I’ve written about this subject many times (mostly recently in June 2017 ) but yet again it has happened and annoyed me so much that I feel the need to write about it.
It’s a crafty little Marketing trick in the world of theatre, that if a show needs a boost in ticket sales, they may announce that the show is extending it’s booking period, making people believe that the show must be selling (well when in fact it isn’t).
Today, An American In Paris announced it will close at the start of 2018, just three weeks after the show announced it would be extending its run by three months. The show was originally set to run until 27 January 2018. Just three weeks ago, the show announced that it was extending its engagement at the Dominion Theatre until 28 April 2018. Today it has been announced that the show will close earlier than planned on 6 January 2018 (three weeks earlier than the original closing date).
A clever marketing trick perhaps (if it works) but what happens to the people who have bought tickets to see the show after it will now be closed, based on the fact they were told three weeks ago the show was extending? Yes, they can get a refund from the theatre for the tickets but that doesn’t help if they have already bought train tickets and paid for hotels, does it? And there is no insurance for that type of thing.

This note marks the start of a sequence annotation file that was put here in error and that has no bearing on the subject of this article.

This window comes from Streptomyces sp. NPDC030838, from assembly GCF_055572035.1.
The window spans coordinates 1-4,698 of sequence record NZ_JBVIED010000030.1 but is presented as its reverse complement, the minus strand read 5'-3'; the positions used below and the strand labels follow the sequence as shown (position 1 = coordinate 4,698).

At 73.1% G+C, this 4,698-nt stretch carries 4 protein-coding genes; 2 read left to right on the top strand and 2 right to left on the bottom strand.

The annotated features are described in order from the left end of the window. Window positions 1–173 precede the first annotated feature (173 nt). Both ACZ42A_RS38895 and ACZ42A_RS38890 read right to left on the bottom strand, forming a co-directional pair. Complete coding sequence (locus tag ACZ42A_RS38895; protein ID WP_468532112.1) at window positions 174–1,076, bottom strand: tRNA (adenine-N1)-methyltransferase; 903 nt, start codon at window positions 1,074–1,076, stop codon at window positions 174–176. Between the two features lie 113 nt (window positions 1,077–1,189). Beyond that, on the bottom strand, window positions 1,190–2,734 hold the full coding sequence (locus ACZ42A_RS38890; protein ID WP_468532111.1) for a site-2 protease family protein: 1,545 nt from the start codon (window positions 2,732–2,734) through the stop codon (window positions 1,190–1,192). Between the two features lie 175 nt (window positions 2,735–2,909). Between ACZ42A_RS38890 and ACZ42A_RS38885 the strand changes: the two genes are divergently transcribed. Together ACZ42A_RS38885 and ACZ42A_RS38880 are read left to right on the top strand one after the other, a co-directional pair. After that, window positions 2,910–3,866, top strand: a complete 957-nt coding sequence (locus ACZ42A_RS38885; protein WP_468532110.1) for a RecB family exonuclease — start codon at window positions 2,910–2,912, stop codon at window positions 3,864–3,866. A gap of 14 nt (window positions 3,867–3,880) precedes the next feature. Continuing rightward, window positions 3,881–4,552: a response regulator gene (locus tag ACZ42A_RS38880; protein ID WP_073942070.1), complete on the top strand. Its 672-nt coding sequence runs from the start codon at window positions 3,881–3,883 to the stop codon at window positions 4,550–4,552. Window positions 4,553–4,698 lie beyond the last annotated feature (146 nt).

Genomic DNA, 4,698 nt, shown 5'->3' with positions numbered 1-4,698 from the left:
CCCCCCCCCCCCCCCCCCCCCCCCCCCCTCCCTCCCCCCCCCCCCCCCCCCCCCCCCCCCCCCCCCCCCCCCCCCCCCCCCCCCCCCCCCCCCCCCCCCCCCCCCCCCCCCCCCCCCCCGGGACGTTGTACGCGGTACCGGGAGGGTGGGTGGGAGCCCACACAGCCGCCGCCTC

I understand that sometimes things happen which can’t be helped but in situations like this, producers must have known the show would close early and so should they be allowed to play with ticket buyers minds, enticing them in to believing that they can book to see a show if it might not be on? If the show isn’t selling well and may need to close, perhaps they shouldn’t try extending the production further?
Is this an ok practice for show’s to mess the public around like this? Or should producers be forced to see a show through until it’s final performance that has been put on sale?